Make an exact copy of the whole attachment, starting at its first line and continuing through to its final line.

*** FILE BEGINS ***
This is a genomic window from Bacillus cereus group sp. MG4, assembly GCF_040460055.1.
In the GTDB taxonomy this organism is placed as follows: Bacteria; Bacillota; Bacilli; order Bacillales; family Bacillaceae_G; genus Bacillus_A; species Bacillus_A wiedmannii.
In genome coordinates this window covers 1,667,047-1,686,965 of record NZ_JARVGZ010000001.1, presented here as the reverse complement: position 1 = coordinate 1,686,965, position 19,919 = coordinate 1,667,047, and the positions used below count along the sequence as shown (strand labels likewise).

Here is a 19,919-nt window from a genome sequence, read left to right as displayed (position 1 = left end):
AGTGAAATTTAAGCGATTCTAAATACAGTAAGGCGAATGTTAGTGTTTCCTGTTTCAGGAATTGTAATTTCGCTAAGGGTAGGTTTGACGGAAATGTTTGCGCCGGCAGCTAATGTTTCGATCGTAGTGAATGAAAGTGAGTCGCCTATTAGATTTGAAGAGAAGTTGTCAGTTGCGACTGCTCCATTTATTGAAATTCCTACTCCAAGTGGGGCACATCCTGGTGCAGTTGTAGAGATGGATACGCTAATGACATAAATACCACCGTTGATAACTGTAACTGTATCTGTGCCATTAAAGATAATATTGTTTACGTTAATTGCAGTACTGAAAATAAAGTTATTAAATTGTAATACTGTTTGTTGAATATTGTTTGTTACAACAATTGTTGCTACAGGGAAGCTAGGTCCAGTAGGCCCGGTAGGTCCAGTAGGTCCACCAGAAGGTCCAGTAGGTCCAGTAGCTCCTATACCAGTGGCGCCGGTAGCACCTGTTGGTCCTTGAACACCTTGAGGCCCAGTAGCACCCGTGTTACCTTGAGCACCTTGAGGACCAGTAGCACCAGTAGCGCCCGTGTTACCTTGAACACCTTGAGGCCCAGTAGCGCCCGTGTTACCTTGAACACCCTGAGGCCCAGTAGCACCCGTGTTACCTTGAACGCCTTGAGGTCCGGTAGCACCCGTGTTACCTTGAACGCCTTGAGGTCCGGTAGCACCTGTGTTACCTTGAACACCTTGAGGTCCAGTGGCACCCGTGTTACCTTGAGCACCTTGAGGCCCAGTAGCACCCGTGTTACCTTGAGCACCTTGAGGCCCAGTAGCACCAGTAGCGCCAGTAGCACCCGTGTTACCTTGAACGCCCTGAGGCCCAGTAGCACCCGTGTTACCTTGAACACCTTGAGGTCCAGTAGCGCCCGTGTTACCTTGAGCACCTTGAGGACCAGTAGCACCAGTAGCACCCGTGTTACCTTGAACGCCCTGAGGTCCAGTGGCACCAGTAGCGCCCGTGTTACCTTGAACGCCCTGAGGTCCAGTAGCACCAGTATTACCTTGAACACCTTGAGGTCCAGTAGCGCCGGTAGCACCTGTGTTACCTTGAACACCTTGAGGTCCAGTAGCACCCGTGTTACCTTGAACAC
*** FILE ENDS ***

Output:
This is a genomic window from Bacillus cereus group sp. MG4, assembly GCF_040460055.1.
In the GTDB taxonomy this organism is placed as follows: Bacteria; Bacillota; Bacilli; order Bacillales; family Bacillaceae_G; genus Bacillus_A; species Bacillus_A wiedmannii.
In genome coordinates this window covers 1,667,047-1,686,965 of record NZ_JARVGZ010000001.1, presented here as the reverse complement: position 1 = coordinate 1,686,965, position 19,919 = coordinate 1,667,047, and the positions used below count along the sequence as shown (strand labels likewise).

Here is a 19,919-nt window from a genome sequence, read left to right as displayed (position 1 = left end):
AGTGAAATTTAAGCGATTCTAAATACAGTAAGGCGAATGTTAGTGTTTCCTGTTTCAGGAATTGTAATTTCGCTAAGGGTAGGTTTGACGGAAATGTTTGCGCCGGCAGCTAATGTTTCGATCGTAGTGAATGAAAGTGAGTCGCCTATTAGATTTGAAGAGAAGTTGTCAGTTGCGACTGCTCCATTTATTGAAATTCCTACTCCAAGTGGGGCACATCCTGGTGCAGTTGTAGAGATGGATACGCTAATGACATAAATACCACCGTTGATAACTGTAACTGTATCTGTGCCATTAAAGATAATATTGTTTACGTTAATTGCAGTACTGAAAATAAAGTTATTAAATTGTAATACTGTTTGTTGAATATTGTTTGTTACAACAATTGTTGCTACAGGGAAGCTAGGTCCAGTAGGCCCGGTAGGTCCAGTAGGTCCACCAGAAGGTCCAGTAGGTCCAGTAGCTCCTATACCAGTGGCGCCGGTAGCACCTGTTGGTCCTTGAACACCTTGAGGCCCAGTAGCACCCGTGTTACCTTGAGCACCTTGAGGACCAGTAGCACCAGTAGCGCCCGTGTTACCTTGAACACCTTGAGGCCCAGTAGCGCCCGTGTTACCTTGAACACCCTGAGGCCCAGTAGCACCCGTGTTACCTTGAACGCCTTGAGGTCCGGTAGCACCCGTGTTACCTTGAACGCCTTGAGGTCCGGTAGCACCTGTGTTACCTTGAACACCTTGAGGTCCAGTGGCACCCGTGTTACCTTGAGCACCTTGAGGCCCAGTAGCACCCGTGTTACCTTGAGCACCTTGAGGCCCAGTAGCACCAGTAGCGCCAGTAGCACCCGTGTTACCTTGAACGCCCTGAGGCCCAGTAGCACCCGTGTTACCTTGAACACCTTGAGGTCCAGTAGCGCCCGTGTTACCTTGAGCACCTTGAGGACCAGTAGCACCAGTAGCACCCGTGTTACCTTGAACGCCCTGAGGTCCAGTGGCACCAGTAGCGCCCGTGTTACCTTGAACGCCCTGAGGTCCAGTAGCACCAGTATTACCTTGAACACCTTGAGGTCCAGTAGCGCCGGTAGCACCTGTGTTACCTTGAACACCTTGAGGTCCAGTAGCACCCGTGTTACCTTGAACAC